Zelensky's election campaign has largely focusing on young Russian-speaking voters from eastern and southern Ukraine who want to see fresh faces in politics. His laid-back election platform promises peace, an increased fight against corruption and a more straightforward democracy with significantly more referendums. Some observers in Ukraine, however, have speculated that Zelensky's run might be backed by a well-known Ukrainian oligarch with the express purpose of preventing Poroshenko's re-election.
The Pro-Russian camp relies on Boyko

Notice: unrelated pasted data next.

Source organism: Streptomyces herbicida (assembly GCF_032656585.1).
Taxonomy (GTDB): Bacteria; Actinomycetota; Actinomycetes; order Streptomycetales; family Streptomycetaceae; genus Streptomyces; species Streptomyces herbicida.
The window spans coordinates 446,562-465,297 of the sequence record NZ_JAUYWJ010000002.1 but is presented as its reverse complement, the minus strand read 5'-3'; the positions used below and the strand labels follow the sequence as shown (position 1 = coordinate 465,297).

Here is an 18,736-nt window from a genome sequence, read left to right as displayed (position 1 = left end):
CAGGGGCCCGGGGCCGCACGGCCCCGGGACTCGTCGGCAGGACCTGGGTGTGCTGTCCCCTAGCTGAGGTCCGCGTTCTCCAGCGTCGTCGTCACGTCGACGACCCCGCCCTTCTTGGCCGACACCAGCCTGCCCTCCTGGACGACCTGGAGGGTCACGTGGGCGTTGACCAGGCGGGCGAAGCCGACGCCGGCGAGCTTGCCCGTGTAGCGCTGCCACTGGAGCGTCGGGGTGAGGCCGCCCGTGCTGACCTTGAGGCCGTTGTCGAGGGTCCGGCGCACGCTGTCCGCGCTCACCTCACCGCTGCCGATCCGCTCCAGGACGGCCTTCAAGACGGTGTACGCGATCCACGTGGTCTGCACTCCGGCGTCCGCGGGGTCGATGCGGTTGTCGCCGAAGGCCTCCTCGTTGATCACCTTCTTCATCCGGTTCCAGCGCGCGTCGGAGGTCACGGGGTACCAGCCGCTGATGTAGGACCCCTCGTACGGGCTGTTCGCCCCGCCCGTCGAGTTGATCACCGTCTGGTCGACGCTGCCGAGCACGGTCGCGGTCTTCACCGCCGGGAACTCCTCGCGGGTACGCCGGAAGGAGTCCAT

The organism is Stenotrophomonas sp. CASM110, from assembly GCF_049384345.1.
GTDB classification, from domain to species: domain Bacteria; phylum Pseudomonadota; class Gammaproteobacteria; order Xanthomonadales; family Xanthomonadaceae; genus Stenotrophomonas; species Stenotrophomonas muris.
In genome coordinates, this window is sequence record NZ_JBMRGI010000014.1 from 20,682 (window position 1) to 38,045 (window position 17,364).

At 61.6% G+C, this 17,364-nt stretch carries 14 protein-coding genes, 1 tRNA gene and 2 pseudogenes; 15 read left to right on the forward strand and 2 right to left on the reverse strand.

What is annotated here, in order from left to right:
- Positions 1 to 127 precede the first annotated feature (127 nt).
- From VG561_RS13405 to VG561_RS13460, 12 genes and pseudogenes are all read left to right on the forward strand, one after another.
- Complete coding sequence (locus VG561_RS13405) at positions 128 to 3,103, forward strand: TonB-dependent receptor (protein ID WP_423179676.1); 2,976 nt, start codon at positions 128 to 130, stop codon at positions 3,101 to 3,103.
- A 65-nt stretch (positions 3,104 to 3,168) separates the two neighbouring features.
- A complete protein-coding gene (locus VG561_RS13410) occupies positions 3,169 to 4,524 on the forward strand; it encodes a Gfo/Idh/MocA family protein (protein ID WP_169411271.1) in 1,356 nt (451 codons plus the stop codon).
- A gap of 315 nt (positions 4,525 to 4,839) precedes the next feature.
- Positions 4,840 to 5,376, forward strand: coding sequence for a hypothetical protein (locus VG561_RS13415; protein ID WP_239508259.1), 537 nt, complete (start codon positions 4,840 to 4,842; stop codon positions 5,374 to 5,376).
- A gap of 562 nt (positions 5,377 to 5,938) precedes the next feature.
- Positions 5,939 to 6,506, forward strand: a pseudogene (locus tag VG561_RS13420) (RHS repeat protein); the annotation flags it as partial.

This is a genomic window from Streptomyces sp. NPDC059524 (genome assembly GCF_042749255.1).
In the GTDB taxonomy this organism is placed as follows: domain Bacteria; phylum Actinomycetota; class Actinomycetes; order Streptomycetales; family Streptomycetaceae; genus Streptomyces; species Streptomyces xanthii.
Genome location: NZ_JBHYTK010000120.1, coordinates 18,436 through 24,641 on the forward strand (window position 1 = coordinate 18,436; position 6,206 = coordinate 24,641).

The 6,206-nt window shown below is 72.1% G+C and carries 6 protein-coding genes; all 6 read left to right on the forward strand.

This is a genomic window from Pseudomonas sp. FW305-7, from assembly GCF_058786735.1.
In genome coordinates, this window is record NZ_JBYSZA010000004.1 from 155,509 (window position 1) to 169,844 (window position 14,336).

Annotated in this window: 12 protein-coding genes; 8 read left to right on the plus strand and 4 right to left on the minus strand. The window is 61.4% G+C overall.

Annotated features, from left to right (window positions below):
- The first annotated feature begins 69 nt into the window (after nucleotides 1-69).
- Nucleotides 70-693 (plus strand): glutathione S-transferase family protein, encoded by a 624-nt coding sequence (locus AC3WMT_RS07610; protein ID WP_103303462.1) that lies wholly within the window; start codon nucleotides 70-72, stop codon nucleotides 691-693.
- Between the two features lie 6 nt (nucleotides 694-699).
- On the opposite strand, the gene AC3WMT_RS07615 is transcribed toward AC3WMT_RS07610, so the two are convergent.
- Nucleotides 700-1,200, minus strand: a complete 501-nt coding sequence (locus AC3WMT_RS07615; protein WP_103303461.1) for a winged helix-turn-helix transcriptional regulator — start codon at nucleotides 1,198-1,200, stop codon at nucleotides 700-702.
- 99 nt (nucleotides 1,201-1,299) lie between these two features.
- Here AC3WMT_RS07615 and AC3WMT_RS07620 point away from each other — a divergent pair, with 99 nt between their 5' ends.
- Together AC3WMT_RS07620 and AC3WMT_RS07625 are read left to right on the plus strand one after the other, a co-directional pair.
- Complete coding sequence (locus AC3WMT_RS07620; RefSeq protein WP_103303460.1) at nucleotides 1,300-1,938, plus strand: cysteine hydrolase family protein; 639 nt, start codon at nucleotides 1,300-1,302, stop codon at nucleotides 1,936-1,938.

Among the other candidates seen as having good chances of making it to the runoff are former Defense Minister Anatoliy Hrytsenko. An experienced but thus far unsuccessful opposition politician, the 61-year-old Hrytsenko is trying to appeal to patriotic voters.
Cracks in the latent pro-Russian camp of the Ukrainian political landscape recently saw new alliances being formed. The recently merged "Opposition Platform — For Life" party selected Yuriy Boyko as its candidate, which may provide him more broadly-based support. The party has been a meeting ground for opposition politicians previously aligned with the pro-Russian Yanukovych, under whom the 60-year-old Boyko served as vice prime minister.
Boyko has presented himself as a peacemaker who promises to implement the Minsk Protocol. His voter base, however, is limited to the Russian-speaking eastern and southern regions of Ukraine.